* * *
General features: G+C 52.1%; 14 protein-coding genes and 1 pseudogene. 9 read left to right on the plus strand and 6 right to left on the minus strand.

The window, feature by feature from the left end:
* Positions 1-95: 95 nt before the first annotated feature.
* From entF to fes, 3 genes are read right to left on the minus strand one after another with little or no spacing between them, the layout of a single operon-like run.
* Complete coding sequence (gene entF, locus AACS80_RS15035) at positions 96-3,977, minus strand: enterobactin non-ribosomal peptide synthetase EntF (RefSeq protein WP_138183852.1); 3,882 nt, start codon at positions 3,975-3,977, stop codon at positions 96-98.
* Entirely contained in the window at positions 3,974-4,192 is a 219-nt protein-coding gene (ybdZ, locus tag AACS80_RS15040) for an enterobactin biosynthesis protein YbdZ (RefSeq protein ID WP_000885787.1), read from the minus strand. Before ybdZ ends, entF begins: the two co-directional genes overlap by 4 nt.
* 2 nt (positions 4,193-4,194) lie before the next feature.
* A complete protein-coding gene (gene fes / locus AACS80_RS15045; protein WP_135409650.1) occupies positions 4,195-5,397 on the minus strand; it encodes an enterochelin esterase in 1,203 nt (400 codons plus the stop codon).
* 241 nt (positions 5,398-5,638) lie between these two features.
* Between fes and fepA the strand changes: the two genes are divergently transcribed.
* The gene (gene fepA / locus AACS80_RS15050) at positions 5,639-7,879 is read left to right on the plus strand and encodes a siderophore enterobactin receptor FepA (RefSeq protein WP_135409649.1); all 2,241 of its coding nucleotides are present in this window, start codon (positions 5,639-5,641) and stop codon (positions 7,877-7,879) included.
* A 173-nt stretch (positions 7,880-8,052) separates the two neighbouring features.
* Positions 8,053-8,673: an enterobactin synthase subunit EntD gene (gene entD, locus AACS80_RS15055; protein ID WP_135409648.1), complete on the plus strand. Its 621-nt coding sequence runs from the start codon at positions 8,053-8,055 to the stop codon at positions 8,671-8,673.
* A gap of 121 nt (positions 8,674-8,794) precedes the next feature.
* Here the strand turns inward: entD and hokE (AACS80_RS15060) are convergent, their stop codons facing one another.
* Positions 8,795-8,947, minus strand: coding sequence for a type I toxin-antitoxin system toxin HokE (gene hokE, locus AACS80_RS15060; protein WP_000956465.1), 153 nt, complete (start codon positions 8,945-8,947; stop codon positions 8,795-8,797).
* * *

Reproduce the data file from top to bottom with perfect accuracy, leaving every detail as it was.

General features: G+C 52.1%; 14 protein-coding genes and 1 pseudogene. 9 read left to right on the plus strand and 6 right to left on the minus strand.

The window, feature by feature from the left end:
* Positions 1-95: 95 nt before the first annotated feature.
* From entF to fes, 3 genes are read right to left on the minus strand one after another with little or no spacing between them, the layout of a single operon-like run.
* Complete coding sequence (gene entF, locus AACS80_RS15035) at positions 96-3,977, minus strand: enterobactin non-ribosomal peptide synthetase EntF (RefSeq protein WP_138183852.1); 3,882 nt, start codon at positions 3,975-3,977, stop codon at positions 96-98.
* Entirely contained in the window at positions 3,974-4,192 is a 219-nt protein-coding gene (ybdZ, locus tag AACS80_RS15040) for an enterobactin biosynthesis protein YbdZ (RefSeq protein ID WP_000885787.1), read from the minus strand. Before ybdZ ends, entF begins: the two co-directional genes overlap by 4 nt.
* 2 nt (positions 4,193-4,194) lie before the next feature.
* A complete protein-coding gene (gene fes / locus AACS80_RS15045; protein WP_135409650.1) occupies positions 4,195-5,397 on the minus strand; it encodes an enterochelin esterase in 1,203 nt (400 codons plus the stop codon).
* 241 nt (positions 5,398-5,638) lie between these two features.
* Between fes and fepA the strand changes: the two genes are divergently transcribed.
* The gene (gene fepA / locus AACS80_RS15050) at positions 5,639-7,879 is read left to right on the plus strand and encodes a siderophore enterobactin receptor FepA (RefSeq protein WP_135409649.1); all 2,241 of its coding nucleotides are present in this window, start codon (positions 5,639-5,641) and stop codon (positions 7,877-7,879) included.
* A 173-nt stretch (positions 7,880-8,052) separates the two neighbouring features.
* Positions 8,053-8,673: an enterobactin synthase subunit EntD gene (gene entD, locus AACS80_RS15055; protein ID WP_135409648.1), complete on the plus strand. Its 621-nt coding sequence runs from the start codon at positions 8,053-8,055 to the stop codon at positions 8,671-8,673.
* A gap of 121 nt (positions 8,674-8,794) precedes the next feature.
* Here the strand turns inward: entD and hokE (AACS80_RS15060) are convergent, their stop codons facing one another.
* Positions 8,795-8,947, minus strand: coding sequence for a type I toxin-antitoxin system toxin HokE (gene hokE, locus AACS80_RS15060; protein WP_000956465.1), 153 nt, complete (start codon positions 8,945-8,947; stop codon positions 8,795-8,797).